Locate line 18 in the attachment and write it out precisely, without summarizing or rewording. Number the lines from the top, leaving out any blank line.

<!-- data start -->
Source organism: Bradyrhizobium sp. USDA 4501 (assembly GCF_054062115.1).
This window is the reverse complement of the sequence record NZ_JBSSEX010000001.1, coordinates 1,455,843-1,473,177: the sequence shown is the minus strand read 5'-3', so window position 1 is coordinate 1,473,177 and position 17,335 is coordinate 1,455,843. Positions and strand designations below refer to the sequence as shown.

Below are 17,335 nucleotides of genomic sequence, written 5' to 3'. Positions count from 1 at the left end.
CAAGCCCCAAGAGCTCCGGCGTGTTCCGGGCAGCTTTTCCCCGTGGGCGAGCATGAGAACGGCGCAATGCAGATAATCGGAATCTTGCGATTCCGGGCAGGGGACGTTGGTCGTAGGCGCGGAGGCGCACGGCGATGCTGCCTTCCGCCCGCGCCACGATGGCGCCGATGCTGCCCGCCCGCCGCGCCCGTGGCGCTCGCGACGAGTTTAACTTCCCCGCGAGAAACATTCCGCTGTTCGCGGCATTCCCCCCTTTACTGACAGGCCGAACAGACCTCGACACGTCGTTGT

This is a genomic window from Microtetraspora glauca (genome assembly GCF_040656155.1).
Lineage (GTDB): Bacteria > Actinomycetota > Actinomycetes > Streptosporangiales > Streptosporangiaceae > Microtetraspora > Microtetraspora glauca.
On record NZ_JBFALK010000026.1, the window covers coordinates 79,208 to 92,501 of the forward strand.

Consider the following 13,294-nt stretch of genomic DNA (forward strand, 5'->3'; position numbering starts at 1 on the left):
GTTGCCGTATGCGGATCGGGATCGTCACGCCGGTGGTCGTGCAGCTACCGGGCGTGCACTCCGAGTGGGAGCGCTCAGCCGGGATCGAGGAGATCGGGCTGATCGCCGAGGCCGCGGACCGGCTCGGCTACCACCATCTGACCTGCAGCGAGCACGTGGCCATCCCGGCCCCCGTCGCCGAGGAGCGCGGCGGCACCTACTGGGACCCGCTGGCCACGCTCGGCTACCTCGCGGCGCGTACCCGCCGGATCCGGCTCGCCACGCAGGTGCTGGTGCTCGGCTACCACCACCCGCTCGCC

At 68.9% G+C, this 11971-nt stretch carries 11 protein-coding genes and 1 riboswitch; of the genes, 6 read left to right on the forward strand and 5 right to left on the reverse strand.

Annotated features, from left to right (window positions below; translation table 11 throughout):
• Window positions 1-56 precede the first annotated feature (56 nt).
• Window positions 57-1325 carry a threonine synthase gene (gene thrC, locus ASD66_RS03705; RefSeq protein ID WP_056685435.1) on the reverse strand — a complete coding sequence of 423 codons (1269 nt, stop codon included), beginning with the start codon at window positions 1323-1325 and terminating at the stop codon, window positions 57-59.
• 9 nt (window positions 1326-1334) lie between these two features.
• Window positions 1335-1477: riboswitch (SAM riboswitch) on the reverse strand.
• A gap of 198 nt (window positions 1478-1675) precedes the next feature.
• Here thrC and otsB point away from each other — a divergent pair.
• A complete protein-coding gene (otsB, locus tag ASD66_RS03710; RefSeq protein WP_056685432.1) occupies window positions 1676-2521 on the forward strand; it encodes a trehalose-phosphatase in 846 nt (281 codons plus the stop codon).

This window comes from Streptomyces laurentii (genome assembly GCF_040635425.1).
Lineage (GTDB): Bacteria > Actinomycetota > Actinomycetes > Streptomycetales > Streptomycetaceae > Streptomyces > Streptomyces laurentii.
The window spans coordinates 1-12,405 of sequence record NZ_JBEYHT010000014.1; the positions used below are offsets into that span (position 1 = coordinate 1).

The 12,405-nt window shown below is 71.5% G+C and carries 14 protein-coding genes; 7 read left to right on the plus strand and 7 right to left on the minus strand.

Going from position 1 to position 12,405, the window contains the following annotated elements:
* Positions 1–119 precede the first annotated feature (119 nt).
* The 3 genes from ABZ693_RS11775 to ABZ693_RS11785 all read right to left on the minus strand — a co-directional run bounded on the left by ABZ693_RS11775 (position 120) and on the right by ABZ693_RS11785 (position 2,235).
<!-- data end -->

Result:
• A complete protein-coding gene (otsB, locus tag ASD66_RS03710; RefSeq protein WP_056685432.1) occupies window positions 1676-2521 on the forward strand; it encodes a trehalose-phosphatase in 846 nt (281 codons plus the stop codon).